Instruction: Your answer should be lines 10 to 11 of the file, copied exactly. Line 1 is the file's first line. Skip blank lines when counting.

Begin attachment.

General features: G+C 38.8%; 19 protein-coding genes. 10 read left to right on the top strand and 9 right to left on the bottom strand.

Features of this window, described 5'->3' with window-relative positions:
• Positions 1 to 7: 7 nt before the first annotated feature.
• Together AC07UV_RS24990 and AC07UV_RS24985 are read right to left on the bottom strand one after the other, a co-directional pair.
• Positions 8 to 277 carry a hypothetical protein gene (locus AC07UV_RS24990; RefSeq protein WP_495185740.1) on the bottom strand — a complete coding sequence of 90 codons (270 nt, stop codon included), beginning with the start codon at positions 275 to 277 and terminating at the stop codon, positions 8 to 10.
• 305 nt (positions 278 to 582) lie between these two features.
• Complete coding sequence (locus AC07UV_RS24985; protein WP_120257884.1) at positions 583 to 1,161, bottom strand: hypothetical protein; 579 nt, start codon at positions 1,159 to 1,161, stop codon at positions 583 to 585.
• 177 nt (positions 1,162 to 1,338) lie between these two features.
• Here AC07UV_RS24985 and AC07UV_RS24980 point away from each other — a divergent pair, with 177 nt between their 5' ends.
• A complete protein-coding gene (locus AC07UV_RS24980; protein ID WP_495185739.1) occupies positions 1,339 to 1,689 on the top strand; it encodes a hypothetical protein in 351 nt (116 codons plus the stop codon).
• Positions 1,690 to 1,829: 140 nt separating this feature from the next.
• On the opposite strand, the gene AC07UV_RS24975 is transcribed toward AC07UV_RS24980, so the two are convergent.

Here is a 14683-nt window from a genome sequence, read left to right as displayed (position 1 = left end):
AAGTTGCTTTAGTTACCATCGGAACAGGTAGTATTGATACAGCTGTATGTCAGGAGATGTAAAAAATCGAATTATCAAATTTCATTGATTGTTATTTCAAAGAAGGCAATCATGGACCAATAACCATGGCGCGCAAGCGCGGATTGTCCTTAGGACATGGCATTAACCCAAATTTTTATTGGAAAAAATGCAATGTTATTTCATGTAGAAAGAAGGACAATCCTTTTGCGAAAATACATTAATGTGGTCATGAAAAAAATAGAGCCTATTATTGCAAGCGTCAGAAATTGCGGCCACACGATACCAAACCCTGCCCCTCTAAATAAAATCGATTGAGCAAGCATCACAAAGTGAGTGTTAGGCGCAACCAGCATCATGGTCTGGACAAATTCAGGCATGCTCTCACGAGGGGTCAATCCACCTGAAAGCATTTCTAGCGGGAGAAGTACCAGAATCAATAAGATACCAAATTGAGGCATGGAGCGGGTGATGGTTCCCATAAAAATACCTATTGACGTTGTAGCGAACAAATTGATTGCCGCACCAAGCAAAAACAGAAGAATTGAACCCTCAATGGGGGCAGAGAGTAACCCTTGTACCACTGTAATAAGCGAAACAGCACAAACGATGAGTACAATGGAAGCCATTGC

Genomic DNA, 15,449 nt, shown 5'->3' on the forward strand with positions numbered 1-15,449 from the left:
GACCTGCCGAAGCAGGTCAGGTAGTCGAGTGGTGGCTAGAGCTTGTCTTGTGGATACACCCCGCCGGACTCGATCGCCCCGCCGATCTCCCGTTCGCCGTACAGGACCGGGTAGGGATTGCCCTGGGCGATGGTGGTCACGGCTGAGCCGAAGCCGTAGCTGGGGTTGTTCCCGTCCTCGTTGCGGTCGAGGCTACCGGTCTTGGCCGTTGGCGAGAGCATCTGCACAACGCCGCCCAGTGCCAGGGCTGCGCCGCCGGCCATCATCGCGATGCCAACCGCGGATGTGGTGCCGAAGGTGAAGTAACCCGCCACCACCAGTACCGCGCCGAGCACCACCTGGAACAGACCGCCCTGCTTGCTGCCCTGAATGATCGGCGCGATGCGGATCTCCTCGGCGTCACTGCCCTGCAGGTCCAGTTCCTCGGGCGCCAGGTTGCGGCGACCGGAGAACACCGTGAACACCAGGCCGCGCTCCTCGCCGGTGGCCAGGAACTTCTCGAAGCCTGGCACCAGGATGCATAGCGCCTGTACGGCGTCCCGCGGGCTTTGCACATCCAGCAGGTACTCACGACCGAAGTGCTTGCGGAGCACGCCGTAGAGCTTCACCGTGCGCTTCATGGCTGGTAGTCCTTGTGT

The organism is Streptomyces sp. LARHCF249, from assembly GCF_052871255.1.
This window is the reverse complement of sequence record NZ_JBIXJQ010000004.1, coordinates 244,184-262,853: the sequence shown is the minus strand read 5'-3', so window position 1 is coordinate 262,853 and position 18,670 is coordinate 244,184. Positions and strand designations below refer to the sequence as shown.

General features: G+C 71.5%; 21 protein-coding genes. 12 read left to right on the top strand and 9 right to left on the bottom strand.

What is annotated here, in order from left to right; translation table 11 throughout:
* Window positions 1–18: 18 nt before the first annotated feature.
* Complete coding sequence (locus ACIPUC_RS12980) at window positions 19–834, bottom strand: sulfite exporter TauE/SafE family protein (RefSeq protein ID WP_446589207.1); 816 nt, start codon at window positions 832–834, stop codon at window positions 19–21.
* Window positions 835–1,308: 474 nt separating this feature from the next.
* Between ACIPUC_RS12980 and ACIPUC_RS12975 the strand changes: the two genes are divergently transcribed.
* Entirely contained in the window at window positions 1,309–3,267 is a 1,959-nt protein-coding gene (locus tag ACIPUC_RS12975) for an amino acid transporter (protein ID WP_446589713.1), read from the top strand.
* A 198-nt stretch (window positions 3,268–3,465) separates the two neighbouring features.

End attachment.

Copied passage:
• A complete protein-coding gene (locus AC07UV_RS24980; protein ID WP_495185739.1) occupies positions 1,339 to 1,689 on the top strand; it encodes a hypothetical protein in 351 nt (116 codons plus the stop codon).
• Positions 1,690 to 1,829: 140 nt separating this feature from the next.